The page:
If your daughter doesn’t really know the boy, then you will need to think about whether or not you want to track him down to inform him – and more importantly it will be important to have your daughter checked for STIs, not least because they can affect the course of the pregnancy. It’s not nice to think about, but it’s an important consideration that can be forgotten in the light of everything else.

Having the Baby: Practical Considerations

If your daughter decides to go ahead with the pregnancy then you need to think of some practical implications and considering these early on can help avoid future problems. For instance is your daughter going to drop out of education/work or is she going to try and complete her studies? Is it possible to complete her work from home? Will you be financially able to support your child as a family and if not are you eligible for benefits that can help? How else could you raise the money? And how involved are you going to be as a grandparent? They will be living under your roof most likely (unless you decide to fund them in moving out as a family), so you will already be more involved that perhaps is usual – but will you be able to look after the child while your daughter goes to college? Are you able to? Are you willing? Is it necessary? You also need to avoid overstepping the mark and making your daughter feel pushed out as the mother which can be very upsetting for them.

Should They Keep It?

All of these decisions will hinge on the decision of whether or not to keep it. There are many pros and cons of either decision and this is something, as mentioned, that only they can decide. That said you will no doubt have a big impact on their eventual decision so it’s important to help them to decide.

The positive aspects of keeping the child are that your daughter might want to keep it, and depending on how far the pregnancy has progressed she may be starting to feel attached already to the child. At the same time if your daughter or your family hold religious beliefs then you might feel obligated to keep it, and you might be worried about what the rest of your community would think of an abortion. Your daughter likewise might be scared of the abortion, or might just like the idea at this point of starting a family – particularly if the partner is sticking around and they are in love. In any of these cases you should honor your daughter’s decision and do what you can to help. If you and your daughter can afford to move them out into their own home, if they are going to be around to help look after the child, if they are in their latter teenage years, and if they seem mature then all of this will make them more suited to keeping the child.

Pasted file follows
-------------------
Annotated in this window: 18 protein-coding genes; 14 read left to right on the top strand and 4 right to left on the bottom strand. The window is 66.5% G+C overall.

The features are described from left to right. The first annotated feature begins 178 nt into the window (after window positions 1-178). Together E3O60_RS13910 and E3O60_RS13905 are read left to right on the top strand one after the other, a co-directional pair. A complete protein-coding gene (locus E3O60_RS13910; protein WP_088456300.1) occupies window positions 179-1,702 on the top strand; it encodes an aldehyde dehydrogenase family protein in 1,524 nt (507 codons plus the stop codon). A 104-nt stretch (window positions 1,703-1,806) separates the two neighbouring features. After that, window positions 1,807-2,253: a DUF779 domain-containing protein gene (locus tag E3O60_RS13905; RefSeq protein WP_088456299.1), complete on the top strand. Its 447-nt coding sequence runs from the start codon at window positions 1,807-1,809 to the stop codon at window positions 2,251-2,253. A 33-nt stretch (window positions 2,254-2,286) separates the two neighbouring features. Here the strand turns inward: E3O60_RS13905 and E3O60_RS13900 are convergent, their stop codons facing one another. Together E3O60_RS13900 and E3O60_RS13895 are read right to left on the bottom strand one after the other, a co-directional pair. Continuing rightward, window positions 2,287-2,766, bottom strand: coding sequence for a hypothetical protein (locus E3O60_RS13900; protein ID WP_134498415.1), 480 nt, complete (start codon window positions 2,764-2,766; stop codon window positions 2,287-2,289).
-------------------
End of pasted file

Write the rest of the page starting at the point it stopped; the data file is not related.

The downsides of course are that your child will have to focus on raising the child and this will mean that they are forced to forgo other things like traveling or further education giving them less life experience. This can be highly upsetting for your child if they are still young at heart and career driven, and they might not yet be ready to raise a child. This can be further compounded by the unusual circumstances – especially if the partner is not around and they are still living at home which will result in the child being unsure who its parents actually are. Financially raising a child may not be viable, and your daughter might also be scared of child birth and worried about losing friends and being judged by members of public as a teenage mum – it could be a lot quicker and easier to have the pregnancy terminated early and to avoid a very difficult subsequent 20 years that can potentially ruin several lives.

Coming to Terms

So there are many pros and cons of either situation and either way it is not desirable. As a parent it’s your job to just inform your child and to give them lots of love and support while they make their decision. Once they’ve made their mind up you need to think of the consequences and the practical aspects and make sure that you help as best as you can.

You also need to come to terms with their decision and the new situation. Try to focus on the positive either way – if they have a new child then that’s great: you now have a grandchild to love and support too and they will likely be very happy as a new mother. You’d be surprised at how a teenage pregnancy can change your daughter and though she might not seem ready now, she will soon learn. And if she does go through with the abortion on the other hand then just view it as an innocent mistake that will provide an important learning curve and help them to avoid similar mistakes in future.



1 Comment

  1. Very helpful in what seems like a helpless time! Thank you!